As students of Wing Chun, we have an innate (yet somewhat schizophrenic) interest in the science of injuring the brain, including the study of concussion and CTE (chronic traumatic encephalopathy).
Our interest is schizophrenic because we must (on the one hand) learn to injure the brains of others (this is our specialty) while preventing brain injury in ourselves and our training partners.
We live in interesting times for the study of these conditions.
Will Smith’s new movie Concussion tells the story of Dr. Dr. Bennet Omalu who ran afoul of the NFL calling attention to the evidence of CTE he found in autopsies of NFL players. Apparently you can only tell if someone had this disease in an autopsy – there is no way to see it on any scan or test while the victim is alive.
As described in previous articles, knockouts are thought to be caused by damage to the axons (filaments extending from nerve cells in the brain).
More specifically, knockout is thought to be caused by a sudden rotation of the skull. This seems to be possible both for nerves in the brain and in the brain stem, so different types of strikes can bring it on, but the classic is the strike to the jaw that rotates the head violently on a horizontal or slightly angled plane.
We’ve all seen it (most recently in the UFC MacGregor knockout of Aldo). The guy gets clipped, his head whips a little in one direction, and the lights go out in their eyes and they become suddenly boneless and flop to the floor in a heap.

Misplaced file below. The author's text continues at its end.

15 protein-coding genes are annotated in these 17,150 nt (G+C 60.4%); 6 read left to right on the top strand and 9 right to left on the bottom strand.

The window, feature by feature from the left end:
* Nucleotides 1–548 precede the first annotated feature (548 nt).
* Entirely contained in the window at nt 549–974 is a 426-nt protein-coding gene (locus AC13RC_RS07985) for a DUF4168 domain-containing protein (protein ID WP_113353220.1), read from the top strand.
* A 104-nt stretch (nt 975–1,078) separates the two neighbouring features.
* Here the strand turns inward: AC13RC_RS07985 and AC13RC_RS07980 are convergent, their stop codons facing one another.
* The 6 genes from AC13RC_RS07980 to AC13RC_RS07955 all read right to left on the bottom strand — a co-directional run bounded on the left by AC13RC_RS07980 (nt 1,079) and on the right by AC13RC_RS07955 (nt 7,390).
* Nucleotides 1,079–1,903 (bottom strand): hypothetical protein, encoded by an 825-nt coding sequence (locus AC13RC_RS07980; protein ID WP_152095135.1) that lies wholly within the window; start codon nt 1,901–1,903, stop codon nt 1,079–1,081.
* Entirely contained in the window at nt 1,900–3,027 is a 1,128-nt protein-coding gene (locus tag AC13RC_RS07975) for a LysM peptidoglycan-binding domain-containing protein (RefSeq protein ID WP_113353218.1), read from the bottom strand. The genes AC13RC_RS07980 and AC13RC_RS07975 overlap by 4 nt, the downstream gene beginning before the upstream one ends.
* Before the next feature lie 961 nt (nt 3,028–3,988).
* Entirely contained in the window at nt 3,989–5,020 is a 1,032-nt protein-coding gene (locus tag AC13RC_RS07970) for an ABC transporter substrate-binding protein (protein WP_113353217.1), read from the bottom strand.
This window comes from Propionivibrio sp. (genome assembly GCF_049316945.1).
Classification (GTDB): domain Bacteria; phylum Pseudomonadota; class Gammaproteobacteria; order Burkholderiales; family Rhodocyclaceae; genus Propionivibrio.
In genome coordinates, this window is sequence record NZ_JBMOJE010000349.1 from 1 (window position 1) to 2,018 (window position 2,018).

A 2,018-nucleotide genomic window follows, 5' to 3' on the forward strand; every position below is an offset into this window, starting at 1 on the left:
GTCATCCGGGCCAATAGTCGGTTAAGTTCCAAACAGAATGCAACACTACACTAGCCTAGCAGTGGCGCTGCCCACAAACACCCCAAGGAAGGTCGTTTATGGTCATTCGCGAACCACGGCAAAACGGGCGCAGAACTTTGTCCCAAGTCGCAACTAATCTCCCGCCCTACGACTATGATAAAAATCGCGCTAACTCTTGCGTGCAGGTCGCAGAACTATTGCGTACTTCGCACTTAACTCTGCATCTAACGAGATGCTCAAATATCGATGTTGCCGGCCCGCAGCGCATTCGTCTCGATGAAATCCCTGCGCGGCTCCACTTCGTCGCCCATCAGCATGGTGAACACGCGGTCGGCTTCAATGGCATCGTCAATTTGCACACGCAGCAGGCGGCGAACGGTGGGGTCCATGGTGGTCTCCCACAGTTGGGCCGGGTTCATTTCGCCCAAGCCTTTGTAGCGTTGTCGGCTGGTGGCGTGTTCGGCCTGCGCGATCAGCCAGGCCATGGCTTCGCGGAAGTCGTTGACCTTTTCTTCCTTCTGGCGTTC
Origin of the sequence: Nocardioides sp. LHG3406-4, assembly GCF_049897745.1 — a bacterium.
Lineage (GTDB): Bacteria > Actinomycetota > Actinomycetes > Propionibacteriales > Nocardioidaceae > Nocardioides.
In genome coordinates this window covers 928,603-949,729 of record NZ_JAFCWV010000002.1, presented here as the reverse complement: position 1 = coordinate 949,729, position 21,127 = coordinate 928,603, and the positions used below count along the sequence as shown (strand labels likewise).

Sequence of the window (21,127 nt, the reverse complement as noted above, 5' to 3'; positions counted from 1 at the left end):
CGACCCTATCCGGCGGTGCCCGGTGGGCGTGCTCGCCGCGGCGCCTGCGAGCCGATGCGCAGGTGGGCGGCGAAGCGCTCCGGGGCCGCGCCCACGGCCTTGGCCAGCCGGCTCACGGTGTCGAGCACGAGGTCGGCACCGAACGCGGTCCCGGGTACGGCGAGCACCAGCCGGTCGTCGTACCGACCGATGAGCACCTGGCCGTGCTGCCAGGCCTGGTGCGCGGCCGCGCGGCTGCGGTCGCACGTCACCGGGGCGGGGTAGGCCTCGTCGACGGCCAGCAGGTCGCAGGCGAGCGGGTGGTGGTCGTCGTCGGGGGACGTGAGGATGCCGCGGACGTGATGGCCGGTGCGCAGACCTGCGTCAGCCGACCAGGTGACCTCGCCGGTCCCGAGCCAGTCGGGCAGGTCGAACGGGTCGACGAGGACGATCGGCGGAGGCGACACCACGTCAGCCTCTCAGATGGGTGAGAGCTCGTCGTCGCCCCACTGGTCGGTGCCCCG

This is what we are learning to do on purpose to our opponent in Wing Chun. This is why we step to the side and hit up into the side of the head, driving our power into and through the head, causing the skull to whip to the opposite side as we bounce the brain around with our subsequent strike(s).
We don’t want this to happen to ourselves or our partners because CTE manifests (possibly even after only one trauma) in an array of symptoms (often many years later) such as dizziness, irritability, or aggressive behavior (ironic, right?). At the extremes, some of the football players thought to have suffered from CTE became incapable of holding a job, maintaining family relations, and there is evidence this and other effects led several to suicide.
They used to call people suffering from this problem “punch drunk.”
How do we avoid it?
Thank God for our Wing Chun forefathers (and mothers)!
Chi Sau! Gwoh Sau!
These exercises (as described HERE) were specifically designed to enable the practitioner to train at a high level and interactively (enabling the development of live reflexes and timing) without requiring that any strikes LAND.
We are always one step away.
To fight, we step. Our natural fear and aggression in a live fight (properly channeled) will enable us to step forward (into danger, into the pocket). When training, we must stay at the bent arm (Tan Sau) distance. At high levels, with experienced partners, we can get closer and closer to striking. We can approach and then back off in training, teetering at the brink.
NOTE: Padding goes not protect against axonal injury! Gloves won’t protect you. Head gear won’t protect you. Its the rotation, not the impact.
Of course, this concerns me a bit as I have been knocked out twice in motorcycle accidents (in both cases for many hours, in one case I was out over a day).
They don’t know why one person gets it and another doesn’t – we can only knock on wood and hope! And make sure we don’t make it worse in training!
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